Simmered Japanese Eggplants

Simmered Japanese Eggplants


During his stay in New York, Saveur's editor-in-chief Jim Oseland graciously invited Atsushi to demonstrate his cooking at the magazine's test kitchen, and prepare lunch for the editorial staff. Atsushi planned a wonderful menu, incorporating dishes we had cooked plus new ones. After last minute sprints to the farmers market and Sunrise Mart, the Japanese food store in lower Manhattan, we arrived at the magazine laden with supplies, and Atsushi set to work.

The crowd-pleasing favorite was eggplant -- the classic Japanese vegetable of summertime. Applying the otoshibuta once again, Atsushi simmered Japanese eggplant, shaped like long purple-black fingers, in dashi, soy sauce and mirin. Here's how he did it:

What you need:

  • Japanese eggplants
  • Konbu-katsuo dashi, prepared ahead of time
  • Mirin
  • Usukuchi soy sauce
  • High smoke point vegetable oil

The technique: Heat oil in a saucepan, enough to deep fry the eggplants. Cut the tops off of four eggplants, and cut in half through the middle. Make several lengthwise incisions about 1/4 inch deep around the pieces to allow heat and flavors to reach the flesh. When the oil is hot enough, about 350 degrees, deep fry the eggplant for about three minutes and transfer to a paper towel-lined dish to drain. The purpose of this step is to soften the eggplant and cook it through so it will absorb the flavoring liquid when it simmers. The eggplants will collapse a little and the skin will get crinkly. They'll be soft to the touch with chopsticks.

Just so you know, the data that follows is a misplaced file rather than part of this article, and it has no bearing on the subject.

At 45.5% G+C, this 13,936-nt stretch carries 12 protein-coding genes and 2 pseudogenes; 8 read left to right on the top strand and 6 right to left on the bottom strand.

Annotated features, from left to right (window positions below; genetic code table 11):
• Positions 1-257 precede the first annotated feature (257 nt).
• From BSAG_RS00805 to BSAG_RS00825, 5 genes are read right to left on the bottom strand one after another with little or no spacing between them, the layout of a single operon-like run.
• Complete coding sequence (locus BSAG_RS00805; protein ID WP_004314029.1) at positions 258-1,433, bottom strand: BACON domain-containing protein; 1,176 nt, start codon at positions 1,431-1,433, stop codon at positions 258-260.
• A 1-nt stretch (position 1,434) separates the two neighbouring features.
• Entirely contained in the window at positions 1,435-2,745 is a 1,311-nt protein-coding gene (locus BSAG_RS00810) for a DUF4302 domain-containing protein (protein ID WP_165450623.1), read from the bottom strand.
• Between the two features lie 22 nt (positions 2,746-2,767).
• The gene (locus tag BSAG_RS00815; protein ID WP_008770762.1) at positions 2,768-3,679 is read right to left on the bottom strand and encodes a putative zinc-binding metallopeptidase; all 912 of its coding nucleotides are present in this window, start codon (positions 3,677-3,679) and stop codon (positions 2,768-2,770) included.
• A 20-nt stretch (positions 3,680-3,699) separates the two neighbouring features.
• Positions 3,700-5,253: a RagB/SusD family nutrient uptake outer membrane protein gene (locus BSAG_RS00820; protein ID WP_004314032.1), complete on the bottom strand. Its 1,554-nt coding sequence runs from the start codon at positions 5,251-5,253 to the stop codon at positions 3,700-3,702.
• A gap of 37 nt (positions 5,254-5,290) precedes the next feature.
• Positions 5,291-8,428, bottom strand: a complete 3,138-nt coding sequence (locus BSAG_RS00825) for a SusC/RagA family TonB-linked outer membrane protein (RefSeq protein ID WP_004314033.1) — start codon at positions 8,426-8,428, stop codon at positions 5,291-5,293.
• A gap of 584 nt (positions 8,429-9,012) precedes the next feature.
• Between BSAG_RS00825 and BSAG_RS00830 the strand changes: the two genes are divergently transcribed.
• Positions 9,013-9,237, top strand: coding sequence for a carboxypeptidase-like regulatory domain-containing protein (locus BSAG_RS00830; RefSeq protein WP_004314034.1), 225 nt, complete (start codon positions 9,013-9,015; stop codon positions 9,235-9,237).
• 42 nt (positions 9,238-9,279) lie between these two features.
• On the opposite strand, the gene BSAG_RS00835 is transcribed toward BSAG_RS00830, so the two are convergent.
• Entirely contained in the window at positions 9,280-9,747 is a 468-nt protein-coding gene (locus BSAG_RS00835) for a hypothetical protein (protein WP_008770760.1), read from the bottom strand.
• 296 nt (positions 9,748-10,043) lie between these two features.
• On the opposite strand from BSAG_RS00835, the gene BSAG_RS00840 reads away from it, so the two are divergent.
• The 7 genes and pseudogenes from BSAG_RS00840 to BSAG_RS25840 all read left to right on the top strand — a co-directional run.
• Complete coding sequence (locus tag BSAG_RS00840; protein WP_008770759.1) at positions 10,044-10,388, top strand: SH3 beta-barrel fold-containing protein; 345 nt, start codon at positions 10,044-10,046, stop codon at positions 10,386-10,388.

When the eggplant cools, transfer them to a small saucepan. Add dashi -- Atsushi used about two cups -- so they cover the eggplants but don't totally immerse them. They should still stick out a little over the liquid. Now add about a quarter cup each of mirin and soy sauce -- equal amounts to balance sweet and salty flavors. Place an aluminum foil otoshibuto on top of the eggplant and turn up the heat to high. As soon as the liquid boils, lower the heat to medium to simmer. You'll see the liquid foaming beneath the otoshibuta, even lifting the aluminum foil -- that's okay, it's doing what it's supposed to. Taste the liquid after a couple of minutes to check flavors. After about ten minutes the eggplant will be ready. Serve this delicate, tender eggplant, layered with umami, mirin and soy sauce flavors, with its cooking liquid.

When you try this dish, I'd be grateful if you could let me know in the comments how it turns out. Did it work? Any questions or thoughts?

Posted by Harris Salat in Vegetables | Permalink | Comments (2) | Email | Print

Comments (2)

I like aubegines! Looks very delicious! English aubegins are very hard...
Wow! Not only was this the best eggplant I've ever eaten, my boyfriend thinks this might be the most delicious thing I've ever cooked. I'm going to try to roast the eggplant before simmering next time to decrease the grease absorbed, but to be honest, when it's this delicious I have a hard time caring about the grease :) Thank you!

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